BILL ANALYSIS                                                                                                                                                                                                    

                                                                      AB 2777

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          Date of Hearing:   April 21, 2016 


                                   Mike Gatto, Chair

          AB 2777  
          (Nazarian) - As Amended April 14, 2016

          SUBJECT:  Transportation network company:  criminal history

          SUMMARY:  Requires the Department of Justice (DOJ), upon request  
          of a Transportation Network Company (TNC), to provide a TNC with  
          the criminal history and arrest information of its employees and  
          contractors.  Specifically, this bill:  

          1)Requires the DOJ, at the request of a TNC, for an individual who  
            is employed, retained, contracted, or otherwise compensated to  
            perform services coordinated by the TNC either of the following:

             a)   State summary criminal history information, as specified;  

             b)   Subsequent arrest notification services, as specified.

          2)Requires the DOJ to charge the TNC a fee sufficient to cover the  
            cost of processing a request.

          EXISTING LAW:  


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          1)Establishes the "Passenger Charter-Party Carriers Act," which  
            directs the California Public Utilities Codes (CPUC) to issue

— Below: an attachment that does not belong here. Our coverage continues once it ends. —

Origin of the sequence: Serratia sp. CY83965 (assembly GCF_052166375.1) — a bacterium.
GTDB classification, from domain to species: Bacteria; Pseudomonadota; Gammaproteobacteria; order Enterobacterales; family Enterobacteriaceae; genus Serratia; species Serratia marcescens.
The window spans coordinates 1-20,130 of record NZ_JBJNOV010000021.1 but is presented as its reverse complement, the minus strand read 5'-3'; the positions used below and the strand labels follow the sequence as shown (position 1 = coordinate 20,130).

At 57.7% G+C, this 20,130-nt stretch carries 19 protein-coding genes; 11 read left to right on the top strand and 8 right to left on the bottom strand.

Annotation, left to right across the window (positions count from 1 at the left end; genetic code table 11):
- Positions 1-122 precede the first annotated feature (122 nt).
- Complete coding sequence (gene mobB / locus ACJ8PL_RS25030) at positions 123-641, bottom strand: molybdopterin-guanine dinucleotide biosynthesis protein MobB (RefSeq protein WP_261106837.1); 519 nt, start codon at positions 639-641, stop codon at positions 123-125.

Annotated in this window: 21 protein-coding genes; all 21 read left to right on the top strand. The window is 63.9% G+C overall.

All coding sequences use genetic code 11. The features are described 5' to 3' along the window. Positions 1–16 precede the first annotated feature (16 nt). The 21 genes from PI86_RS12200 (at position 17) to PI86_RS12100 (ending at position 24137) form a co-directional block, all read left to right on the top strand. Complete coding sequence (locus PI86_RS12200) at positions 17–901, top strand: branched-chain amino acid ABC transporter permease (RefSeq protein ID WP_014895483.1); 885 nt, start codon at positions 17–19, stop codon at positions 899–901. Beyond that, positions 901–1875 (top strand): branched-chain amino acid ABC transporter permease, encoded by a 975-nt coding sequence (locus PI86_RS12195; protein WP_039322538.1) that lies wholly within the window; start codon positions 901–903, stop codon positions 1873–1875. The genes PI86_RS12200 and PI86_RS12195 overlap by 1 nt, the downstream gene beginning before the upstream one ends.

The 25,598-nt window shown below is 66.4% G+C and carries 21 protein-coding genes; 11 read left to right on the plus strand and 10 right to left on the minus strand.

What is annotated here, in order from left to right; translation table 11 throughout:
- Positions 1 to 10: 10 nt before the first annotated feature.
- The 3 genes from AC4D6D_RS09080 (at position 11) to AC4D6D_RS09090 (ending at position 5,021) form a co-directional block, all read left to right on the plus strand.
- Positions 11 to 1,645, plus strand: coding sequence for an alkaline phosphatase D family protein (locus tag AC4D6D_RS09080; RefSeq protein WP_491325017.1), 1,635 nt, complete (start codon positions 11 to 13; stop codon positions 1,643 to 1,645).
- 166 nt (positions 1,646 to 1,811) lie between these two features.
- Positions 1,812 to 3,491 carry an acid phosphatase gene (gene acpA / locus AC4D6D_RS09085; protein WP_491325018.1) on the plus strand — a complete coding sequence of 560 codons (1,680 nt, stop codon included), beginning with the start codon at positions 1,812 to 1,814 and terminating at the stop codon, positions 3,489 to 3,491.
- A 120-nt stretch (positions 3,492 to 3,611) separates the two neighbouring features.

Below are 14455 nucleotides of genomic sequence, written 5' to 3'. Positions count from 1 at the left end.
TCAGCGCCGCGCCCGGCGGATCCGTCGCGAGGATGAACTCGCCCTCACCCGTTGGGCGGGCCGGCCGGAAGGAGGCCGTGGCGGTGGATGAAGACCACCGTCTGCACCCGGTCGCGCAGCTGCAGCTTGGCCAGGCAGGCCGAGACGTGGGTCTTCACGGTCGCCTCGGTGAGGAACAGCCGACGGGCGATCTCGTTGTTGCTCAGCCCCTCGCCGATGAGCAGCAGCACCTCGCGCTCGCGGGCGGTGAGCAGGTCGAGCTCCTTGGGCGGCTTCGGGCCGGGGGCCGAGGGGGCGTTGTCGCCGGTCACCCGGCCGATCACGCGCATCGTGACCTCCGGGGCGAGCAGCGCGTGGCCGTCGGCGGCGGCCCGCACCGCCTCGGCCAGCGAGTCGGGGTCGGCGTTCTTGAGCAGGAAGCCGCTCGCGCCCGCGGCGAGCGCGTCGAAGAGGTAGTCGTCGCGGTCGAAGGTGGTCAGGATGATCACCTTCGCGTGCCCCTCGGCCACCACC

permits or certificates to Charter Party Carriers (CPCs),  
            investigate complaints against carriers, and cancel, revoke, or  
            suspend permits and certificates for specific violations.   
            (Public Utilities Code Section 5381 et seq.)
          2)Defines "charter party carriers of passengers" as every person  
            engaged in the transportation of person by motor vehicle for  
            compensation, whether in common or contract carriage, over any  
            public highway in the state.  (Public Utilities Code Section  
          3)Defines a "transportation network company" to mean an  
            organization, including, but not limited to, a corporation,  
            limited liability company, partnership, sole proprietor, or any  
            other entity, operating in California that provides prearranged  
            transportation services for compensation using an online-enabled  
            application or platform to connect passengers with drivers using  
            a personal vehicle. (Public Utilities Code Section 5431)

          4)Requires the DOJ to furnish state summary criminal history  
            information to specified entities, if needed in the course of  
            their duties and, when specifically authorized, federal-level  
            criminal history information, upon showing of a compelling need,  
            provided that when information is furnished to assist an agency,  
            officer, or official of state or local government, a public  
            utility, or any other entity in fulfilling employment,  
            certification, or licensing duties, as specified. (Penal Code  
            Section 11105)

          5)Authorizes the DOJ to charge the person or entity making the  
            request a fee that it determines to be sufficient to reimburse  
            the department for the cost of furnishing the information. In  
            addition, the DOJ may add a surcharge to the fee to fund  
            maintenance and improvements to the systems from which the  
            information is obtained. Notwithstanding any other law, any